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What is in Paris Agreement Rulebook forged at Katowice?

What is in Paris Agreement Rulebook forged at Katowice?

On December 15, international climate change negotiators reached an agreement, the “Paris Rulebook” at COP24 Katowice, in Poland. The text charts a path forward for countries to set tougher targets for cutting greenhouse gases under the Paris climate agreement, as well as stronger transparency rules for countries in disclosing their emissions. Delegates believe the new rules will ensure that countries keep their promises to cut carbon. The Katowice agreement aims to deliver the Paris goals of limiting global temperature rises to well below 2C.

The Katowice summit has yielded a common rulebook that will apply across the world on implementing the historic Paris Agreement on climate change, including greater transparency on efforts to reduce carbon emissions contributing to global warming.

Parties agreed to revise and enhance their commitments in the form of Nationally Determined Contributions (NDCs) before 2020, according to the 156-page rulebook. They must outline mitigation and adaptation measures as well as details of financial support for climate action in developing countries.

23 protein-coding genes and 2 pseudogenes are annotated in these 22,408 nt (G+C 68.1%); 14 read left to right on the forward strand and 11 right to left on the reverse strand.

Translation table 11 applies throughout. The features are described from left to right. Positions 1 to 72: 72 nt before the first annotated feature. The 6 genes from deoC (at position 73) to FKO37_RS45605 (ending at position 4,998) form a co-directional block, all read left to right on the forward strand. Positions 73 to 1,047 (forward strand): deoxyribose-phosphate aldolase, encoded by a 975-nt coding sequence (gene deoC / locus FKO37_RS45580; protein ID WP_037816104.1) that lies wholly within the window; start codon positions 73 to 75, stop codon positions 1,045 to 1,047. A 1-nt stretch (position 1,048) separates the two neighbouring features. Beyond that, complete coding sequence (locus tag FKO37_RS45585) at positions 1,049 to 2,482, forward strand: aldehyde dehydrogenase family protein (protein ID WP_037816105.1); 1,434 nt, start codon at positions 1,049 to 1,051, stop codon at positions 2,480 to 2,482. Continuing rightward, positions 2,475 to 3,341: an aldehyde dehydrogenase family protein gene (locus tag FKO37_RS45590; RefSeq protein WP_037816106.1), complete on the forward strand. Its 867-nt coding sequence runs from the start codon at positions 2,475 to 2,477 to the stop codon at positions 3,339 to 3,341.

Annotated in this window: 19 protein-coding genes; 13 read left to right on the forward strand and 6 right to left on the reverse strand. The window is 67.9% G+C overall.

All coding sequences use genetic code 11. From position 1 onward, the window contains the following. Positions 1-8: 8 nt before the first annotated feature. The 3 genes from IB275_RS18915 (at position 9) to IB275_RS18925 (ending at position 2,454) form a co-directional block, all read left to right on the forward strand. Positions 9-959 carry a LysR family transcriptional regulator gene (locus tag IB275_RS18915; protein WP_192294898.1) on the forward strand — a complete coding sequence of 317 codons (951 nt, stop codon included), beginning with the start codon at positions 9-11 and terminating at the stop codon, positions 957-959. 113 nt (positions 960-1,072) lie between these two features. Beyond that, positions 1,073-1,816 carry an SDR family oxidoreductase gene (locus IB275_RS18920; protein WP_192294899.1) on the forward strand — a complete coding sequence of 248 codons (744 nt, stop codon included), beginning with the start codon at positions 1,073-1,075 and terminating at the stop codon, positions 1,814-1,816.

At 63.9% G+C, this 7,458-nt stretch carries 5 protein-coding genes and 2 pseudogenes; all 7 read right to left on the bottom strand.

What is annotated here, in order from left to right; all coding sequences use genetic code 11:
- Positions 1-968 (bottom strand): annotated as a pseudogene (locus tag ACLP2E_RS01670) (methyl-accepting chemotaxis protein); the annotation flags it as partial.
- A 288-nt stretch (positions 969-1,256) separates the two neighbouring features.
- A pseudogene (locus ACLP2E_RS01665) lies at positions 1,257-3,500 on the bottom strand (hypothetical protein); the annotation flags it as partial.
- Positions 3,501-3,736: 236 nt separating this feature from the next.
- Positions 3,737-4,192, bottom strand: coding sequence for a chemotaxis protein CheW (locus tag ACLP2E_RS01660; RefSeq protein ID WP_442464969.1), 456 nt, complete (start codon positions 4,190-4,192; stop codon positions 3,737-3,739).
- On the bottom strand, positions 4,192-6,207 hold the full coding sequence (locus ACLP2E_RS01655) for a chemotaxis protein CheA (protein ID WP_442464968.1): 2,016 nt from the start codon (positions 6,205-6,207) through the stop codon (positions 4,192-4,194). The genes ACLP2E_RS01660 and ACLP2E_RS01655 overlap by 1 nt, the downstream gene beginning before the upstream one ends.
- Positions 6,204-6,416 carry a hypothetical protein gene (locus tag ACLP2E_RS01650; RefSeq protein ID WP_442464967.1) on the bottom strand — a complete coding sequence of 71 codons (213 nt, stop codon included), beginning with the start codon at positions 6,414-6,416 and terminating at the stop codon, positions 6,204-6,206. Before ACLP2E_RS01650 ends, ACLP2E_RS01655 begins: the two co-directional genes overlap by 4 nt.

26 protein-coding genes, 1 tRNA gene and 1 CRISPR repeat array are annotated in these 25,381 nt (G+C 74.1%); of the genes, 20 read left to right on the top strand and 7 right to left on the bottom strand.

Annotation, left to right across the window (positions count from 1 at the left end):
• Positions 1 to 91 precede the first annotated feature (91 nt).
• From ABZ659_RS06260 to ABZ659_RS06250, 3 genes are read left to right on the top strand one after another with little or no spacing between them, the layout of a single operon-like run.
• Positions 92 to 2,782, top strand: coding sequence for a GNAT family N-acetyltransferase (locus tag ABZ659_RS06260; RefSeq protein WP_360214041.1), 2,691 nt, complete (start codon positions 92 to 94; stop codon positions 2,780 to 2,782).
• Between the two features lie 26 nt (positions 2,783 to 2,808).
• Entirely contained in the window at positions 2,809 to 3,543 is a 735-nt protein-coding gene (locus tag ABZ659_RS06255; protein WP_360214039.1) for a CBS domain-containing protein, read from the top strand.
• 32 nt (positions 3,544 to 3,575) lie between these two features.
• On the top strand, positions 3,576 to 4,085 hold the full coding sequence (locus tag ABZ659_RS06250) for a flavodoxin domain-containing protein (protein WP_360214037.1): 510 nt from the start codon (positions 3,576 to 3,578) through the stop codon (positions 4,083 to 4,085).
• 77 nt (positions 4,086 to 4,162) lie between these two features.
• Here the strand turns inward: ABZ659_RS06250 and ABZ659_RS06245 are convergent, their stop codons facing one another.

Parties agree how to undertake a “global stocktake” of the effectiveness of climate action in 2023, and how to assess progress. Discussions on robust measures to ensure that countries are held to proper standards and find it harder to wriggle out of commitments dominated the final stages.

As current pledges are not enough to limit warming to 1.5 degrees and to achieve the pact’s goals, countries must commit to greater levels of climate action and support and follow through on those commitments.

The main issues to be resolved concern the use of cooperative approaches contained in the agreement’s Article 6. In short, it hinges around carbon trading. Countries were expected to agree rules to ensure they do not double count emissions reductions; when one country is allowed to pay another to lower emissions but count those lower emissions towards their own emissions. Resistance, by Brazil in particular, meant sign-off proved impossible.


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